by Dawna Callahan, Founder & CEO
All In Sport Consulting
It’s so exciting to see progress and positive strides across the movement within the past year – more TV coverage of the Paralympic Games, Toyota’s recent investment of $5M to Paralympians and Paralympic hopefuls, more inclusion of disabled athletes in various events, and so much more. This is all great news and we’re hopeful you have noted these positive strides and successes highlighted in the Industry RoundUP in our monthly newsletter!
I am grateful to all those who had the vision and put in the hard work to progress the movement to this exciting place. Still, I am reminded regularly that there is work to be done when it comes to equality for disabled athletes.
A few things I’ve noted around the industry recently:
- Representation Matters – When planning or participating in conference sessions focused on Diversity, Equity, and Inclusion (DEI), make sure panels actually include people with disabilities. I recently attended a session titled, “Giving a Voice to Those with Disabilities,” which initially failed to have any representation from the disability community! If we’re not including the disabled voice, we’re actually canceling out their voice entirely by not giving them the opportunity to authentically speak in representation of the disabled population.
- Make Sport a Priority for All Students – Please no excuses when explaining why it’s so difficult to get high school students with disabilities involved in sport. It may have been difficult identifying avenues and opportunities 15-20 years ago, but that’s no longer the case. Today, there are plenty of online resources, success stories, and contacts throughout the country to call on for help and guidance to ensure that students with disabilities do not miss out on the benefits and life lessons learned from sport and competition.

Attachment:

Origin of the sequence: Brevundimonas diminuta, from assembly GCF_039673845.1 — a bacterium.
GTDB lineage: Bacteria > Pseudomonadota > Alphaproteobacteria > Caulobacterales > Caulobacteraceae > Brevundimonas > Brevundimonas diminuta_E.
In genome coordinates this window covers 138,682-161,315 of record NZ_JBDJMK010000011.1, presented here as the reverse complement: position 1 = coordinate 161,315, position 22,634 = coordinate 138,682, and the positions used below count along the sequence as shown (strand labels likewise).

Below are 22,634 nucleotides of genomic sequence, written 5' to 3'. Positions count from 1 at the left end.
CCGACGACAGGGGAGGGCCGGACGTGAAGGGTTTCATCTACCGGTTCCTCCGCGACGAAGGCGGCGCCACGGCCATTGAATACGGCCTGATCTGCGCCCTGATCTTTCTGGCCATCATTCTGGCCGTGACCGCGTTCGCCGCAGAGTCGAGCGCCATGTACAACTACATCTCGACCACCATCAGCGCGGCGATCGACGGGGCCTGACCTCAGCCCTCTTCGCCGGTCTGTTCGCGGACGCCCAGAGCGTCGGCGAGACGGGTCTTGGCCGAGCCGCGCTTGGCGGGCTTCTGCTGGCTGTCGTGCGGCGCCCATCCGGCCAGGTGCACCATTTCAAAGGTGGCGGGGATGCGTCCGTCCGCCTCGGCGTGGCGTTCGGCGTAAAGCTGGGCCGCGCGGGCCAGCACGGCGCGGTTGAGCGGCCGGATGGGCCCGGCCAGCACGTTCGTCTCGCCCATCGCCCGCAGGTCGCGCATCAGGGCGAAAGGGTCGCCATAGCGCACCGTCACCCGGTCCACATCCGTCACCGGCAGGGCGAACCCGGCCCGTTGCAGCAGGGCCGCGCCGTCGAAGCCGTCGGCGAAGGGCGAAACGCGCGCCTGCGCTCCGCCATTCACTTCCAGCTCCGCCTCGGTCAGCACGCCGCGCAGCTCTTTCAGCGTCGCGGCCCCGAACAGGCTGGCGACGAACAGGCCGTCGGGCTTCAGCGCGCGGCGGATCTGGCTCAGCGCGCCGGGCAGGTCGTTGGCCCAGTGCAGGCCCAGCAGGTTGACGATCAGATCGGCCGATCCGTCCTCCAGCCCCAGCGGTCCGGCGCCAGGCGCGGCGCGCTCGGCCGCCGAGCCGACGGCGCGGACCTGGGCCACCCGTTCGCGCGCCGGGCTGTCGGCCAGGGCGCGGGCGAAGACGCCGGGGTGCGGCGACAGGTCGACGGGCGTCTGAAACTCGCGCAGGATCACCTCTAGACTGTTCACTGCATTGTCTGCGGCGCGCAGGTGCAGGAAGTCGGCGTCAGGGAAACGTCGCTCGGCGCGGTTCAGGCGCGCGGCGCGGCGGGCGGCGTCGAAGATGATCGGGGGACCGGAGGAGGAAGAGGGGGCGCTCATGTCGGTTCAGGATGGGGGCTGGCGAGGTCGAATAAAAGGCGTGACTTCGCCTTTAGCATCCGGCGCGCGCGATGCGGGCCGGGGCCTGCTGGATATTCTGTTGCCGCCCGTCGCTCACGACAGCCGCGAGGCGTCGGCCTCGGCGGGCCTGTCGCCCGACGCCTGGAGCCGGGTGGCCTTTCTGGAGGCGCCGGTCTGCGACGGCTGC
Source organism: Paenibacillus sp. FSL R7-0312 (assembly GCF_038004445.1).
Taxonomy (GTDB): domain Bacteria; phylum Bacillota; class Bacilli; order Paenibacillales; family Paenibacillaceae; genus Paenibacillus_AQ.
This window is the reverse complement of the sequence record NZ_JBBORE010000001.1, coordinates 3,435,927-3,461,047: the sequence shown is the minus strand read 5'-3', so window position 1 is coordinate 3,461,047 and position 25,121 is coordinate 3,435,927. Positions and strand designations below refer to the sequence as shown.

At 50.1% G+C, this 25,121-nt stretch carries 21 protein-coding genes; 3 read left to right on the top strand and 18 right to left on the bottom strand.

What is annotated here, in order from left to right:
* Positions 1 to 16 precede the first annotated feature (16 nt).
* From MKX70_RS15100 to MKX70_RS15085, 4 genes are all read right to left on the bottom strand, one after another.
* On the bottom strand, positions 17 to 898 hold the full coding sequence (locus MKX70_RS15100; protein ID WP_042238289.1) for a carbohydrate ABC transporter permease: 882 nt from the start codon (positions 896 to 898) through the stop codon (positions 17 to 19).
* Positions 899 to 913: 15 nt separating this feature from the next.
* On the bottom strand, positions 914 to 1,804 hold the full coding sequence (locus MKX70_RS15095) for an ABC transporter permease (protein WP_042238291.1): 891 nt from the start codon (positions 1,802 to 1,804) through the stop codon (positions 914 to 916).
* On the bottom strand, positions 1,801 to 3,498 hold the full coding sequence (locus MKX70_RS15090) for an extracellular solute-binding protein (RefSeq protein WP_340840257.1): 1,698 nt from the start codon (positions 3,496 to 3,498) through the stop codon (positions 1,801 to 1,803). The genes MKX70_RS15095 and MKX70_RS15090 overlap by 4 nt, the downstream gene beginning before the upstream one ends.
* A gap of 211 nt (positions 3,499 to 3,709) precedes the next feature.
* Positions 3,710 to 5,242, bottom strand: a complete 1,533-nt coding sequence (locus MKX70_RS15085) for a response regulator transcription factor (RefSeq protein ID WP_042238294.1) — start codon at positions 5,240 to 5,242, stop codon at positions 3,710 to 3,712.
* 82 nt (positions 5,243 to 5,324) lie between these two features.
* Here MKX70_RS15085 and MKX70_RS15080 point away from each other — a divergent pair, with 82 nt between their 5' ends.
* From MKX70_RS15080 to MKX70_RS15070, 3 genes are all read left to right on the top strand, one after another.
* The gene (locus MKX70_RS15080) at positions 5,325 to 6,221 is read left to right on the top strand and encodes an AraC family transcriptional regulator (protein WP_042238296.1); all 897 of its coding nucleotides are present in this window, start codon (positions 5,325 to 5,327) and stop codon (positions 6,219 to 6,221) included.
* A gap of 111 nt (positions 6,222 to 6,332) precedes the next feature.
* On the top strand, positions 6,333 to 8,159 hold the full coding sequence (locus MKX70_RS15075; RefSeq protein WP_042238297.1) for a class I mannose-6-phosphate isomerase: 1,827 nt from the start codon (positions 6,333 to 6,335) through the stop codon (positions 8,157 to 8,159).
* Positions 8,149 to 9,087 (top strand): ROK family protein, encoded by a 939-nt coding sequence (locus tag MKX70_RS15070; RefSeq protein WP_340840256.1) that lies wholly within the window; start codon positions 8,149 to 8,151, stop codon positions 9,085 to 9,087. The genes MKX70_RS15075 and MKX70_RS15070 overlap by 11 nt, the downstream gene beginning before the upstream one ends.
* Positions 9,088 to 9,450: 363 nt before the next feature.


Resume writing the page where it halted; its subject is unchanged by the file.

- Equality for Para Athletes – When seeing the medal podiums for the Tokyo 2020 Olympic & Paralympic Games, I was disappointed to see the Paralympic podium was flat, devoid of the typical three-leveled elevations for the gold, silver, and bronze medal winners. While being mindful of accessibility, we must also provide Paralympians the equal opportunity to have their moment on top of the podium celebrating their athletic success. One option would be to simply reuse the Olympic podium, swap out the logos, and build ramps along the back to access each level. There should not be disparity among Olympians and Paralympians and the way they are recognized for their athletic accomplishments.
These scenarios are just a few that have stood out in recent weeks. I know I’ve heard this before from others and know it to be true myself – living with a disability can be exhausting when these types of situations happen on a regular basis. And although I may not have been involved in these scenarios personally, they are personal and come with a sense of urgency to advocate and identify solutions that will hopefully elevate conversations that bring new and innovative opportunities for all athletes.
My goal is for All In Sport Consulting to continue its advocacy for athletes with disabilities and the movement in general. Our organization may be small, but the lived experience adds value to each and every conversation we have. This next year will be telling as we continue to encounter challenging conversations that impact athletes with disabilities and build on the momentum of recent progress.